I let her lead me into the showroom, where the glowing feelings intensify. Everyone is smiling so hard I’m sure they’ll be feeling it in the morning. The ‘tender is telling me that I get a free joint for being a first time patient. She says they roll them with the shake from every strain currently on hand. That nabs my attention for a few seconds, but I’m only listening with a part of my brain. The rest is looking around at all the pretty edibles. Cookies, brownies, rice crispy treats, soda, syrup, lollipops and … chocolate truffles? Holy hell.

I’ve missed something. “Pardon?” I ask. The ‘tender is holding up a card in front of me. “You get a free joint every three trips,” she says again. “Um,” I say.

I haven’t planned on getting any edibles this time, but that chocolate is calling to me.
Why are you talking to that lady, Josh? Ignore her. Come to me. Embrace my delicious chocolatiness. I take a single step in the direction of the candies, pointing at a couple of hybrid strains without really giving them too close an inspection. “Agramofeachplease. What’s up with those chocolates?” Scoot five more inches.

“Those truffles are made by our in-house chocolatier. We also have homemade yadda yadda yadda.” I’m tuning out again, reading the signs: “Peanut butter” something-or-other, “caramel chai.”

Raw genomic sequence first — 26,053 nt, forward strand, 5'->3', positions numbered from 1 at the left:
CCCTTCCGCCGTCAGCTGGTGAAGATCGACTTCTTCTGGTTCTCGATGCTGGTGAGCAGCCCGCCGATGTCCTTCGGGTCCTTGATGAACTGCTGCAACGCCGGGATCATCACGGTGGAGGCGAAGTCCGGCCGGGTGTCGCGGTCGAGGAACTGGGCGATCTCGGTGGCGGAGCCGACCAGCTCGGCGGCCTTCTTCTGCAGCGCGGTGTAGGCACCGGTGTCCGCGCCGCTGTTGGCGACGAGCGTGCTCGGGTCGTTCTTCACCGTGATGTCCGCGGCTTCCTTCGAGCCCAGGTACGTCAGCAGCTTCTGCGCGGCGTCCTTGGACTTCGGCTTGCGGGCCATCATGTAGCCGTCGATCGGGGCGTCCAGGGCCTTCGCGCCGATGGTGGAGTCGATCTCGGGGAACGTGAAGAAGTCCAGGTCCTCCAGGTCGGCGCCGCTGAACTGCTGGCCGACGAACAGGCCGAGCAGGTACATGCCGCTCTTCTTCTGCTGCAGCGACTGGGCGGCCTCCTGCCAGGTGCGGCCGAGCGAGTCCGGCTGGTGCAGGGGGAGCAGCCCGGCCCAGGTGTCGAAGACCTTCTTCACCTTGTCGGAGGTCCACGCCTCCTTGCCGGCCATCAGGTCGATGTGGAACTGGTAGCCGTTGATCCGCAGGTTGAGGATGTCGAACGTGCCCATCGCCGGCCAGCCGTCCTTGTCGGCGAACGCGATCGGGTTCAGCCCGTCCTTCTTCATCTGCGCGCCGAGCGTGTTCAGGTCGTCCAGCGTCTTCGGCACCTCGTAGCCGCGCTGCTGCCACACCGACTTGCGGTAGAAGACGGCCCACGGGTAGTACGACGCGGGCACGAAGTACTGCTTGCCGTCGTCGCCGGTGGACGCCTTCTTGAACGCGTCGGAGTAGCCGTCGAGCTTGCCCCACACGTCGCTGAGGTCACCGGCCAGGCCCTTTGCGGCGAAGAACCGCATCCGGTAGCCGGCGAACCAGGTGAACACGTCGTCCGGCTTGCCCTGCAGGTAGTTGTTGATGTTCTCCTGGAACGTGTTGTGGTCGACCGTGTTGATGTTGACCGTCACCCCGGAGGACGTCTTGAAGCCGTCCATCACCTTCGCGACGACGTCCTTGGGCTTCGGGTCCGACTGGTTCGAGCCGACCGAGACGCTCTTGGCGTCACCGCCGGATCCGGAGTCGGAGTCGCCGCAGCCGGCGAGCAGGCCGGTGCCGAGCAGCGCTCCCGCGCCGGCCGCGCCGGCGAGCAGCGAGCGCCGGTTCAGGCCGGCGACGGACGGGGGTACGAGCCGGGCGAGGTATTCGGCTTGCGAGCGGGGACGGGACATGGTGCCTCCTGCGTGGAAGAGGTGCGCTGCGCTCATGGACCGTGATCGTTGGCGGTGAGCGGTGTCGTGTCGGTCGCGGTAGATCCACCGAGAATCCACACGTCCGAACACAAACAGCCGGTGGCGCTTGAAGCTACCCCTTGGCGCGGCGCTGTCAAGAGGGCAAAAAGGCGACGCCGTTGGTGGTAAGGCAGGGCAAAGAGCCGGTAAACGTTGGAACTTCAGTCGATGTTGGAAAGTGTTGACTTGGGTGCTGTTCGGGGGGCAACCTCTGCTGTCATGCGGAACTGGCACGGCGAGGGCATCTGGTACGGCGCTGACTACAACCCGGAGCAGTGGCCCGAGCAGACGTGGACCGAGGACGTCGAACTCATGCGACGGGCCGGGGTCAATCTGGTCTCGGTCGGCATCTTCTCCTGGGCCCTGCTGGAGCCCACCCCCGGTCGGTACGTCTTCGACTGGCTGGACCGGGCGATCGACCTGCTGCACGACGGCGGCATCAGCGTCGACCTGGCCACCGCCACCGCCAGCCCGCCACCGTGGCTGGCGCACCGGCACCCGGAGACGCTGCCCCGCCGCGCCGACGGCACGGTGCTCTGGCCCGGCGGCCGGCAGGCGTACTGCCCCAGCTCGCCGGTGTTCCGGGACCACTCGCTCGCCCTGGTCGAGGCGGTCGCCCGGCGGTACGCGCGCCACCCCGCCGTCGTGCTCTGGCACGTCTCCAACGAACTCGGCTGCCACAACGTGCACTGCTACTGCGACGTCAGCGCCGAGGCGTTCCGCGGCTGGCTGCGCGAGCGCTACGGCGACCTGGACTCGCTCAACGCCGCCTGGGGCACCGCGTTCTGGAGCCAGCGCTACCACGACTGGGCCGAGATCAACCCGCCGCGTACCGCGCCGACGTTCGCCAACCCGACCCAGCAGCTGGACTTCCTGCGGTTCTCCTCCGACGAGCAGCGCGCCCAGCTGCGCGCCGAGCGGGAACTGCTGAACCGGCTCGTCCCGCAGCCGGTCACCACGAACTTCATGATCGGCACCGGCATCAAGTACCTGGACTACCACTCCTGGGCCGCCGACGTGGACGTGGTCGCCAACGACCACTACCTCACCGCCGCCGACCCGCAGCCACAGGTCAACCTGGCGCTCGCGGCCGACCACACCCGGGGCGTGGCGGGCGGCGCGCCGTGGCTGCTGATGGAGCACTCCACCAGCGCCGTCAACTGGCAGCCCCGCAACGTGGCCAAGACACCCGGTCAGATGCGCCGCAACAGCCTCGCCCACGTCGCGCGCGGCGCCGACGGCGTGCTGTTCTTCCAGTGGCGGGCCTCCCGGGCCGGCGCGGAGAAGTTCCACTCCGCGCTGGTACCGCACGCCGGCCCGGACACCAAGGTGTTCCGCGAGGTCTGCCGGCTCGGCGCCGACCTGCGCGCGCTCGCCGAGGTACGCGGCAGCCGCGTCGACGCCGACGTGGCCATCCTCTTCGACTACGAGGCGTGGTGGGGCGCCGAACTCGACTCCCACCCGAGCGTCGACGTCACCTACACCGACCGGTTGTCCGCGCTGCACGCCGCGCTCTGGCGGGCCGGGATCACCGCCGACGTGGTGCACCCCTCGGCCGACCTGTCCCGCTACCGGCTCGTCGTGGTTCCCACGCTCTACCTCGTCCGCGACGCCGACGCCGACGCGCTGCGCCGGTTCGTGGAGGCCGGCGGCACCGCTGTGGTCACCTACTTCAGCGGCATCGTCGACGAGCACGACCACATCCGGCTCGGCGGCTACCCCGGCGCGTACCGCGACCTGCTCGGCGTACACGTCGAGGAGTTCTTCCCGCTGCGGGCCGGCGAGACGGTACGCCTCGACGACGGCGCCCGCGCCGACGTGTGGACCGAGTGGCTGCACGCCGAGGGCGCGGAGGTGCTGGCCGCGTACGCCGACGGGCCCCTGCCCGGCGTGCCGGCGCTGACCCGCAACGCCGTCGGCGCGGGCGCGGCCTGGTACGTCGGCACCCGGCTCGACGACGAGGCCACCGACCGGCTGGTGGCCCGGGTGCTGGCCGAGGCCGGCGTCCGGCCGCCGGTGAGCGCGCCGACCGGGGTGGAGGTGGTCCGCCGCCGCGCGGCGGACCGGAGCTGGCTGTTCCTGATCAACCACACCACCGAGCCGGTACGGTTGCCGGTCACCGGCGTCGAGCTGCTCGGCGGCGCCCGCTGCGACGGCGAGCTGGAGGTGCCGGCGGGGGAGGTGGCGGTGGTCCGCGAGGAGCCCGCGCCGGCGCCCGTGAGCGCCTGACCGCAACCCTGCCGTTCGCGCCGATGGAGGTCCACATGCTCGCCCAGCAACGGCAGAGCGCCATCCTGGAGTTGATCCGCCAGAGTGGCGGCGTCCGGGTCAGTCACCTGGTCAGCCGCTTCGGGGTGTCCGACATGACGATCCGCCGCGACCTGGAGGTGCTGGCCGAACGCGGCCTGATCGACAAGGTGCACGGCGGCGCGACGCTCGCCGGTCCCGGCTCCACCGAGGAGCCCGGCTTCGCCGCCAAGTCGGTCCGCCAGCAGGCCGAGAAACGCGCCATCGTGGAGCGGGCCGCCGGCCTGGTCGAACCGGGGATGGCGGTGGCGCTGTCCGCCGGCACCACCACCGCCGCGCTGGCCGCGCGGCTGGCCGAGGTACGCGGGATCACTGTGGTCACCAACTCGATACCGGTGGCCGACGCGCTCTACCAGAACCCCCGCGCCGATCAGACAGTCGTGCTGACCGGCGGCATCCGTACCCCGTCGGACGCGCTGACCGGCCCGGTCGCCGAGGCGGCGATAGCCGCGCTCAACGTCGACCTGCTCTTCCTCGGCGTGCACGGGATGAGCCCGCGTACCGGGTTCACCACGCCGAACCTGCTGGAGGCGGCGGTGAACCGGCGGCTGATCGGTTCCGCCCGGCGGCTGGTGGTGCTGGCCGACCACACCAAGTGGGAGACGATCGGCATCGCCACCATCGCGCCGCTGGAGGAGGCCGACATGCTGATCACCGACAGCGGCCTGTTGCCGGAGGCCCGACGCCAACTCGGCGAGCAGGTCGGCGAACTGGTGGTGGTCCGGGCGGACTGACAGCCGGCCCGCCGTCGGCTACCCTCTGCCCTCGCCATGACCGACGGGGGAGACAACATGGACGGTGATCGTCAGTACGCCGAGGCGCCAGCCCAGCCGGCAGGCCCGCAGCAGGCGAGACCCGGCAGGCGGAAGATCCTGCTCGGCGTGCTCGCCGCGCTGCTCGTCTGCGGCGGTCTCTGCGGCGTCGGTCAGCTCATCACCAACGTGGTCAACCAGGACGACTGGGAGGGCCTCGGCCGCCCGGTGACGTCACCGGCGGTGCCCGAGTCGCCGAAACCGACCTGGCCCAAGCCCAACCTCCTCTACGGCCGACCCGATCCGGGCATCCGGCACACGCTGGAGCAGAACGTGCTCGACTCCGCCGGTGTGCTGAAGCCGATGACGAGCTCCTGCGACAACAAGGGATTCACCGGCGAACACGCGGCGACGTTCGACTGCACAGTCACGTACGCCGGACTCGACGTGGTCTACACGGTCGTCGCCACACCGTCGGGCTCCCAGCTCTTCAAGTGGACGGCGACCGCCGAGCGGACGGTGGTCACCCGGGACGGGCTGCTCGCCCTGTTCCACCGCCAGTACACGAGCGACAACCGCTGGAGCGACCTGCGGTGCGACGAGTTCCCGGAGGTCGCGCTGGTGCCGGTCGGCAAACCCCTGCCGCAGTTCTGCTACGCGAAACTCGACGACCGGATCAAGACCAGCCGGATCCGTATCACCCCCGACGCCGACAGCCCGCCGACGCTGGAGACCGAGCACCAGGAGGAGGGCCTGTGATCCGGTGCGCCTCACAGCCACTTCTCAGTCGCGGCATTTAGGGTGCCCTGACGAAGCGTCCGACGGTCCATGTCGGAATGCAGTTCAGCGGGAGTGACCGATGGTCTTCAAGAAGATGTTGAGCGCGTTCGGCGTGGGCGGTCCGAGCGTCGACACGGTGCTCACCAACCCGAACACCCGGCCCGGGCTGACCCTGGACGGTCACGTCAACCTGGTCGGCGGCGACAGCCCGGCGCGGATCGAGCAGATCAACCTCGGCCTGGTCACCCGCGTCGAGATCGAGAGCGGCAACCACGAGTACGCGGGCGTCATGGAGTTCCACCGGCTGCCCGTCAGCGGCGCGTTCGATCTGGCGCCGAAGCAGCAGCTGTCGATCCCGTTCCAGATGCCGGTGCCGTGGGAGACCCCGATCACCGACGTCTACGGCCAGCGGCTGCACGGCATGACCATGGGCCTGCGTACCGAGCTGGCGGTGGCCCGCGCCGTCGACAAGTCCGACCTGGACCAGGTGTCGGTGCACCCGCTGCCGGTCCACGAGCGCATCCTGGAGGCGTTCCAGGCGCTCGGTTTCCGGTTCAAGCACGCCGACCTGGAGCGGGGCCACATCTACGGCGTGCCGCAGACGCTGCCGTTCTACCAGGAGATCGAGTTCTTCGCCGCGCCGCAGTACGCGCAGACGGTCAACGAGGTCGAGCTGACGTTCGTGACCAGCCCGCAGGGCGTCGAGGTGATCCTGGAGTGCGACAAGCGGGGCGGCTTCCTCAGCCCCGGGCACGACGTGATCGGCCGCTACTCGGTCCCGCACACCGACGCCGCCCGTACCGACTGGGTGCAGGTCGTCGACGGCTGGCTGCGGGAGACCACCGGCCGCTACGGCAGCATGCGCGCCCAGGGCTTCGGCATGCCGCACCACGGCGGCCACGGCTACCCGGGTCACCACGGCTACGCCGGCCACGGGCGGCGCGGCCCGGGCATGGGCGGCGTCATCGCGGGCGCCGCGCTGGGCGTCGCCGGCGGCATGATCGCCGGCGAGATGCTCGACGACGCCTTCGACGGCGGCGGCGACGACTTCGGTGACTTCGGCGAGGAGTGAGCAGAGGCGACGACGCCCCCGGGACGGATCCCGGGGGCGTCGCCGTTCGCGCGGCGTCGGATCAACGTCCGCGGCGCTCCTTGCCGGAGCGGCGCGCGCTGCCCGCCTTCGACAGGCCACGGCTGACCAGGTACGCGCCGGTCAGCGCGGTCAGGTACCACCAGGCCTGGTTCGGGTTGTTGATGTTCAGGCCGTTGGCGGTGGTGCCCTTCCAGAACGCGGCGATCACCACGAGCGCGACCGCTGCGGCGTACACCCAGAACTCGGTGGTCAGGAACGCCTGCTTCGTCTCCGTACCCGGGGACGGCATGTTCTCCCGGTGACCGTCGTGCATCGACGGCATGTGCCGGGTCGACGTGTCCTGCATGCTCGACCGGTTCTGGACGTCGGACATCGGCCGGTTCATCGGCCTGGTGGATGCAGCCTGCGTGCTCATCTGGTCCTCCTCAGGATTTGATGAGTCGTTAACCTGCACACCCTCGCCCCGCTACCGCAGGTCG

“That’s really cool, I want one.” I might be interrupting. “Sorry. May I have a chocolate, please?”

The rest of the time is a blur. I’m highly aware of the beautiful, hand-made chai truffle (10 mg THC, $3.50) sitting snugly in a paper bag next to the cash register as my credit card runs. I worry about it melting. It seems so fragile and innocent. My receipt barely spits out before I’m taking heroic strides toward the lobby and out to the car. It’s hot. This masterpiece needs a refrigerator. Two blocks down, the smell of the flower reaches my nose through sealed plastic and the paper bag. My car smells like a rocketship by the time I get home.

Navigating the clogged afternoon streets of northwest Albuquerque, the glow I’ve been experiencing slowly diminishes. Its magic drained, the city returns to normal—inconsiderate drivers push around me, reminding me that no one here knows how to chill the fuck out; someone runs a red light without even glancing at the traffic on either side of them.